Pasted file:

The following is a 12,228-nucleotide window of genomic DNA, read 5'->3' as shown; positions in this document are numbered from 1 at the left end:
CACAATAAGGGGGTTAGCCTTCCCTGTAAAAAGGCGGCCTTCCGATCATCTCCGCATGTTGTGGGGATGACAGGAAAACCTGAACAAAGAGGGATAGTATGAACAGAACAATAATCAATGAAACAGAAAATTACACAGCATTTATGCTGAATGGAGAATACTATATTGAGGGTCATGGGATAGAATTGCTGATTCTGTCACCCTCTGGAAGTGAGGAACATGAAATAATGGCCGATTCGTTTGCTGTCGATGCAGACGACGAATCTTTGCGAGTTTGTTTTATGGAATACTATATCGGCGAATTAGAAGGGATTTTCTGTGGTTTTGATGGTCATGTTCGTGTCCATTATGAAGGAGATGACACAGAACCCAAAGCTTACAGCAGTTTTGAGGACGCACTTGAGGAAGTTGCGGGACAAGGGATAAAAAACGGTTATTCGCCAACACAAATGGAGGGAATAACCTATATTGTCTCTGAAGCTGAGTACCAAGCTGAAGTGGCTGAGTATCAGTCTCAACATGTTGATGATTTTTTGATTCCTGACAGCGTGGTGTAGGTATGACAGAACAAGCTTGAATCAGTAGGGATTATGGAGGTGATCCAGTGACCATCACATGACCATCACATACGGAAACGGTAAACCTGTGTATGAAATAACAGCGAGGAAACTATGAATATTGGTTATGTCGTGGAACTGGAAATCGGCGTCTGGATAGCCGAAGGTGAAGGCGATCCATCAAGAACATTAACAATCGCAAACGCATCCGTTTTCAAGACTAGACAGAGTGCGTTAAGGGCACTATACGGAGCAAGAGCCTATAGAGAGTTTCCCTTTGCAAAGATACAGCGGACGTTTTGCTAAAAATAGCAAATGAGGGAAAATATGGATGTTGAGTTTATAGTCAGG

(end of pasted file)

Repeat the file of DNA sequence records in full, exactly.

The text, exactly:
The following is a 12,228-nucleotide window of genomic DNA, read 5'->3' as shown; positions in this document are numbered from 1 at the left end:
CACAATAAGGGGGTTAGCCTTCCCTGTAAAAAGGCGGCCTTCCGATCATCTCCGCATGTTGTGGGGATGACAGGAAAACCTGAACAAAGAGGGATAGTATGAACAGAACAATAATCAATGAAACAGAAAATTACACAGCATTTATGCTGAATGGAGAATACTATATTGAGGGTCATGGGATAGAATTGCTGATTCTGTCACCCTCTGGAAGTGAGGAACATGAAATAATGGCCGATTCGTTTGCTGTCGATGCAGACGACGAATCTTTGCGAGTTTGTTTTATGGAATACTATATCGGCGAATTAGAAGGGATTTTCTGTGGTTTTGATGGTCATGTTCGTGTCCATTATGAAGGAGATGACACAGAACCCAAAGCTTACAGCAGTTTTGAGGACGCACTTGAGGAAGTTGCGGGACAAGGGATAAAAAACGGTTATTCGCCAACACAAATGGAGGGAATAACCTATATTGTCTCTGAAGCTGAGTACCAAGCTGAAGTGGCTGAGTATCAGTCTCAACATGTTGATGATTTTTTGATTCCTGACAGCGTGGTGTAGGTATGACAGAACAAGCTTGAATCAGTAGGGATTATGGAGGTGATCCAGTGACCATCACATGACCATCACATACGGAAACGGTAAACCTGTGTATGAAATAACAGCGAGGAAACTATGAATATTGGTTATGTCGTGGAACTGGAAATCGGCGTCTGGATAGCCGAAGGTGAAGGCGATCCATCAAGAACATTAACAATCGCAAACGCATCCGTTTTCAAGACTAGACAGAGTGCGTTAAGGGCACTATACGGAGCAAGAGCCTATAGAGAGTTTCCCTTTGCAAAGATACAGCGGACGTTTTGCTAAAAATAGCAAATGAGGGAAAATATGGATGTTGAGTTTATAGTCAGG